Senators pointed out that the IRM violated rules of the Commission on Audit and was illegal, having been implemented without the memorandum creating it being properly processed and promulgated as required by law.
The inquiry also found out that PhilHealth officials deliberately did not withhold taxes in the IRM disbursements, totaling P14.9 billion, which meant the agency in effect paid for the dues that should have been shouldered by the recipient hospitals and HCIs.
Aside from Duque, who chairs the PhilHealth board, and Morales, PhilHealth officials recommended for criminal indictment were Arnel de Jesus, executive vice president and chief operating officer; Renato Limsiaco, senior vice president for fund management, and Israel Francis Pargas, senior vice president for health finance policy.
Senators want them charged for malversation of public funds or property and illegal use of public funds or property under the Revised Penal Code (RPC), and violation of Republic Act No. 3019 or the Anti-Graft and Corrupt Practices Act.
Sotto said the charges would be for “their improper and illegal implementation of the IRM against its duly authorized purpose under the law and for their grave abuse of discretion or gross negligence in ascertaining the IRM beneficiary without valid criteria for distribution,” and for their failure to withhold tax liabilities of HCIs, instead charging these to the PhilHealth’s operating budget.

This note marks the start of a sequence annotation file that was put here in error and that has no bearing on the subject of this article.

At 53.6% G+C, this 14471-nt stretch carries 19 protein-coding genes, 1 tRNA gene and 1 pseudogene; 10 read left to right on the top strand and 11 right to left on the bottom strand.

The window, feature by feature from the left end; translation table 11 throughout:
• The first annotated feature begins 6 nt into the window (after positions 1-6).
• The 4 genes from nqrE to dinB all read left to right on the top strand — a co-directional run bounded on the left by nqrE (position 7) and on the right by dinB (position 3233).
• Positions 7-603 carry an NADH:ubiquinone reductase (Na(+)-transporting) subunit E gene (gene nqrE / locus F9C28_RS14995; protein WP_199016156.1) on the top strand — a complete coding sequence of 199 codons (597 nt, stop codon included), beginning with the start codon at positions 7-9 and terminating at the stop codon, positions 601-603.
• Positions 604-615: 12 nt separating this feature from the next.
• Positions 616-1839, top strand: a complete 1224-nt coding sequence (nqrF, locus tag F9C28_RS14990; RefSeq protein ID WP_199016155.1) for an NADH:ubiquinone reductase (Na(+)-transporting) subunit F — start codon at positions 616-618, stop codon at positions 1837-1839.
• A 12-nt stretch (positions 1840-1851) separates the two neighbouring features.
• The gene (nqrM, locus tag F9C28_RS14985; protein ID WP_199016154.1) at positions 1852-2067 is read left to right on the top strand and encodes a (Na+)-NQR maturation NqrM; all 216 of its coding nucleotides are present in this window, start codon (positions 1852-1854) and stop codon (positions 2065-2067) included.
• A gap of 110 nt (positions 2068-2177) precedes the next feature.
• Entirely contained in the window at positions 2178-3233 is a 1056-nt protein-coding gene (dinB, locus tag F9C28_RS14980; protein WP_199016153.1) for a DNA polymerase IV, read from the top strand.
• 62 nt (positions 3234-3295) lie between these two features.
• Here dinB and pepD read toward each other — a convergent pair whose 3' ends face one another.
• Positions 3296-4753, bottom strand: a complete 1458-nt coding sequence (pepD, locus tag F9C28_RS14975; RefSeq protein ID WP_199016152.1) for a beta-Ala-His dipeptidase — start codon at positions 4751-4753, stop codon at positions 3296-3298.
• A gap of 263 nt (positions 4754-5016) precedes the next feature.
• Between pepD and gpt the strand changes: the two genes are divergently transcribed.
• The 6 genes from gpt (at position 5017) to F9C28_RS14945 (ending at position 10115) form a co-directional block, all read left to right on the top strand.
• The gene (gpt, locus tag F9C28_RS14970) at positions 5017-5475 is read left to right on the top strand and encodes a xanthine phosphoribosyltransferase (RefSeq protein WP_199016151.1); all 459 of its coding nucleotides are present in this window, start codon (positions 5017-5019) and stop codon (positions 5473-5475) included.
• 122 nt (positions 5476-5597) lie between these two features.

PhilHealth senior vice president for the legal sector Rodolfo del Rosario Jr. and other officials were recommended to be charged for violation of Article 208 (negligence and tolerance) under the RPC and violation of RA 3019 “for their failure to act upon and/or neglect of duty to cause the prosecution of cases before them.”
Criminal charges were also recommended by the Senate against PhilHealth senior vice president for information management Jovita Aragona, senior IT manager Calixto Gabuya Jr. and all other officials and employees “who connived with and participated in the consummation” of the IT supply overpricing and “the concealment/alteration of documents pertaining thereto.”
The Senate committee said Aragona and the others violated Article 171 of the RPC (falsification by public officer, employee or notary or ecclesiastic minister); Article 213 (frauds against the public treasury and similar offenses); Article 226 (removal, concealment or destruction of documents); provisions of RA 9184 or the Government Procurement Reform Act, and RA 3019.
Sotto said the committee also recommended the filing of administrative cases against Morales, De Jesus, Del Rosario and senior vice president Dennis Mas for neglect and insubordination, among other offenses.
The committee said hospitals and HCIs that received IRM funds must liquidate the utilized disbursements and return the unutilized amount. PhilHealth can contract out the processing of its benefit claims to avoid backlogs and massive reimbursement delays, the committee added.
It asked the Anti-Money Laundering Council to immediately investigate and determine whether the bank accounts of those PhilHealth officials and private entities implicated in the malversation of PhilHealth funds can be classified as suspicious accounts that can then be opened for scrutiny.